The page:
Are we ready to go maskless on planes? Marsha Blackburn says yes, but I disagree. | Plazas
Six senators are calling on the Centers for Disease Control to update guidelines and allow vaccinated people to travel on without masks.
- Opinion: We need to get more Americans vaccinated before nixing public transportation mask mandates.
- So far, fewer than 38% of Tennesseans are fully vaccinated. Meanwhile, COVID-19 cases are starting to rise again.
- David Plazas is the director of opinion and engagement for the USA TODAY Network Tennessee.
"America is #BackTogether tonight is (sic) Nashville!" tweeted Chasten Buttigieg.
This joyous gathering of more than 350,000 people came after more than a year of business shutdowns, quarantines and cancelled events because of the COVID-19 pandemic.
If they flew to Music City, the Buttigieges would have worn masks on the plane because Centers for Disease Control guidance still requires them for air travel, even for fully vaccinated people.
But the CDC rule is a sticking point for six Republican senators, including Tennessee's Marsha Blackburn, who are demanding an end to mask mandates for vaccinated travelers.
“It's time for the Biden administration to follow the science. If you are fully vaccinated, there is no reason you should be forced to wear a mask on public transportation," said Blackburn in a June 30 news release.
She and Sens. Ted Cruz, R-Texas, Susan Collins, R-Maine, Jerry Moran, R-Kansas, Roger Wicker, R-Mississippi, and Sen. Cynthia Lummis, R-Wyoming, filed a resolution calling on the CDC to update its guidelines.
CDC regularly updates recommendations
On June 28, I was on my return flight from a four-day weekend to my former home state of Florida. Like many Americans, I was raring to do some leisure travel.
Flight attendants reminded us to keep our masks on even in between chewing snacks and sipping on our drinks.
Senator Collins expressed concern about airplane personnel enforcing mask mandates due to some recent violent incidents, such as, when a passenger punched a flight attendant in a May 23 Southwest flight from Sacramento to San Diego.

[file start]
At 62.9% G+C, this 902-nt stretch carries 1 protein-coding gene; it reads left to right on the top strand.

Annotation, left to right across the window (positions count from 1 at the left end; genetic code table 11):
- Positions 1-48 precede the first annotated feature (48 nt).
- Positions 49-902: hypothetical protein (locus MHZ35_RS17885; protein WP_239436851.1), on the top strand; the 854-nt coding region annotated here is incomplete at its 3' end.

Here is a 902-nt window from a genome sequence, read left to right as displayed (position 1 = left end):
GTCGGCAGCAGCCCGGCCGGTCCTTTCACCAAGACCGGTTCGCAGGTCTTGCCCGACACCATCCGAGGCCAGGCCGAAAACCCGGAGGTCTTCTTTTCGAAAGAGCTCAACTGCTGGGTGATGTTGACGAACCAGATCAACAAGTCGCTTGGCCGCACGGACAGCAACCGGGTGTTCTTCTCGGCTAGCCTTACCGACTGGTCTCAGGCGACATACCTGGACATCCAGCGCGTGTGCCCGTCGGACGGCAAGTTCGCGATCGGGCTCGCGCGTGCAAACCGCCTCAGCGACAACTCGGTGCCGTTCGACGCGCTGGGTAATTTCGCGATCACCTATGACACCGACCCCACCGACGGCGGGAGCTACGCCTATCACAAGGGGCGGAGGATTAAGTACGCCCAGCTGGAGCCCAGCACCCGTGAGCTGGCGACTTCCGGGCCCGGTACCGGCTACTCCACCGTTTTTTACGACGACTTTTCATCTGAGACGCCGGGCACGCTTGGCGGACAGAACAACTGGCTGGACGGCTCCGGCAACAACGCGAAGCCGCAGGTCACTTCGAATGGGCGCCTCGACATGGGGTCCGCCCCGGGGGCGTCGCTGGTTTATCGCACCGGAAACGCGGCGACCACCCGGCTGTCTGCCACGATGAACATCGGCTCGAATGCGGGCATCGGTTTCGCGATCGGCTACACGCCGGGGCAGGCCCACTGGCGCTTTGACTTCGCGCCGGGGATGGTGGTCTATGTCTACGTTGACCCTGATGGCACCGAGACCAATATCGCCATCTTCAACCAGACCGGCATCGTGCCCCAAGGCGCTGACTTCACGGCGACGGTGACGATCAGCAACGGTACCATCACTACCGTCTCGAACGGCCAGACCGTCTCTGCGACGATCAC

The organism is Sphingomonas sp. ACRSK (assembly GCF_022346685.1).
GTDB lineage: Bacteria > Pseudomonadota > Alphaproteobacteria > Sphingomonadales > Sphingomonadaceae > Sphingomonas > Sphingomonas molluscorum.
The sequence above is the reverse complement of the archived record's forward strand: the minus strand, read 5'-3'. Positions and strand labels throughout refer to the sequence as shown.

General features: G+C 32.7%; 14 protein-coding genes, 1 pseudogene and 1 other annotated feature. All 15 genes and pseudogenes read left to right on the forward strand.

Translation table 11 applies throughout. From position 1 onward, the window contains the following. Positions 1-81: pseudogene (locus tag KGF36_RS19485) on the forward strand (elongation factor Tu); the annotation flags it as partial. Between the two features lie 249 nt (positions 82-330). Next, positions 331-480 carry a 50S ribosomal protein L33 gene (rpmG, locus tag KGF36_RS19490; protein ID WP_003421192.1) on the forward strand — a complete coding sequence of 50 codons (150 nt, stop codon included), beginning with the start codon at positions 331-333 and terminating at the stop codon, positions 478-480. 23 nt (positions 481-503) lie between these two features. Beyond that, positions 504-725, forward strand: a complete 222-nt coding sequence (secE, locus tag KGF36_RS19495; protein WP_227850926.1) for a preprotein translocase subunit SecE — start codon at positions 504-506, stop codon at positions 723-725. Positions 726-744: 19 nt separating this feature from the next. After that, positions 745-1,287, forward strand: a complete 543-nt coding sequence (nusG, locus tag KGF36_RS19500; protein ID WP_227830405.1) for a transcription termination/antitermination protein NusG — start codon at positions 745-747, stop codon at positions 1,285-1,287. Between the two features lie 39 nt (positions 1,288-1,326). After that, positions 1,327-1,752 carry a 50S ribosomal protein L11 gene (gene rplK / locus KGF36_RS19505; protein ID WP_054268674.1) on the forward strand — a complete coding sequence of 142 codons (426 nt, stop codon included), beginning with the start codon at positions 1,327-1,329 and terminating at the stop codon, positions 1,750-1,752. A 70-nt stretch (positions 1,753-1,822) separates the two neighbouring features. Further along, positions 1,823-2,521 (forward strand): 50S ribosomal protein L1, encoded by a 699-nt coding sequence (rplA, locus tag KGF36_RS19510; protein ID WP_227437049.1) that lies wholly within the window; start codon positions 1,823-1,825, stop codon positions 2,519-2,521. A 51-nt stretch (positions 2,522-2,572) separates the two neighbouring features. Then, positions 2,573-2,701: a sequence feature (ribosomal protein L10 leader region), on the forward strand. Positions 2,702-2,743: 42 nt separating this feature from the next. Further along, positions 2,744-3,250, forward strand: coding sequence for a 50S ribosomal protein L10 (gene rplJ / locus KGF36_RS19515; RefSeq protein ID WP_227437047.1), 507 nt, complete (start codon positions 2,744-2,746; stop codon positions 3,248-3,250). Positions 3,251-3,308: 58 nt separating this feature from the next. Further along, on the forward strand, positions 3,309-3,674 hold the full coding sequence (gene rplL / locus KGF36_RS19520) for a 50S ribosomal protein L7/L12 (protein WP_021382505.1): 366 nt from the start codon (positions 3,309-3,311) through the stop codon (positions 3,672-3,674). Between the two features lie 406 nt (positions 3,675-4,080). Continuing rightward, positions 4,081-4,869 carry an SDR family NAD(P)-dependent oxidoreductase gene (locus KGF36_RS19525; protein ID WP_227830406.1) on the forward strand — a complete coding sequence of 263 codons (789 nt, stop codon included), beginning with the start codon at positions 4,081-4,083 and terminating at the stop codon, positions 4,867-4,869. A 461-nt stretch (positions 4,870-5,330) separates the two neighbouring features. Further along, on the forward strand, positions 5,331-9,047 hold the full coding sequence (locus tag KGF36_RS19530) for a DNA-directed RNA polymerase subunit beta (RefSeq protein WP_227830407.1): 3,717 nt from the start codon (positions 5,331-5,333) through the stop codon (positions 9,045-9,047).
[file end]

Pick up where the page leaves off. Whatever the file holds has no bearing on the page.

Thankfully, there were no such outbursts on my Southwest flight from Miami to Nashville.
The CDC regularly reviews its guidelines, most recently on June 10, when it allowed people in outdoor areas of public transportation (i.e., double decker buses, boats) to not wear a mask.
The agency recommends delaying travel unless passengers are fully vaccinated, which begs the question, how would anyone know?
When travelers go through the airport, they undergo security checks to verify their identify and to ensure they not taking anything illicit with them in their luggage. People without TSA PreCheck still need to take off their shoes and all passengers are under scrutiny to ensure none of their liquids exceeds 3 ounces. I nearly had my 6-ounce sunscreen bottle confiscated before deciding to check my bag.
Yet for a highly infectious and deadly virus, at a time when vaccinations have stalled and variants are spurring new cases, we have no way to keep the coronavirus out. Just remember that more than 600,000 Americans have died, and while death and hospitalization rates have fallen from the peak, they are starting to rise again.
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However, the Biden Administration has no plans to require a vaccine passport, so passengers, TSA agents and flight crews are on the honor system for whether or not they following the rules of travel.
The only thing creating some level of protection against infection are masks. We know they work. Blackburn certainly can appreciate that.
Freedom comes with responsibility
Blackburn was on Air Force One with former President Donald Trump the week he, First Lady Melania Trump and others tested positive for COVID-19.
On Oct. 2, 2020, the senator announced her test came back negative.
"I was socially distanced, wearing a mask, not in close proximity, so we think we're fine," she told an audience she addressed virtually.
The senator chose wisely to follow the science at a time when no vaccine was authorized yet.
Today, vaccines are ubiquitous and yet so many Americans are still choosing not to get vaccinated. The vaccination rate has plateaued and President Joe Biden fell short of his goal of 70% of Americans receiving one dose of the vaccine by July 4.
In Tennessee. that figure is slightly under 38%, putting the Volunteer State in the bottom 10 states for vaccinations, according to the Mayo Clinic.
That is why if the Blackburn and the other senators are demanding updates to CDC guidelines, they should also be publicly and enthusiastically encouraging more citizens to get the vaccine.
Yes, vaccination is a personal choice, but freedom also comes with a responsibility to fellow citizens.
If we want to continue to get "back together," in the words of Chasten Buttigieg, we must take the steps that will eradicate COVID-19.
David Plazas is the director of opinion and engagement for the USA TODAY Network Tennessee. He is an editorial board member of The Tennessean. He hosts the Tennessee Voices videocast. Call him at (615) 259-8063, email him at email@example.com or tweet to him at @davidplazas.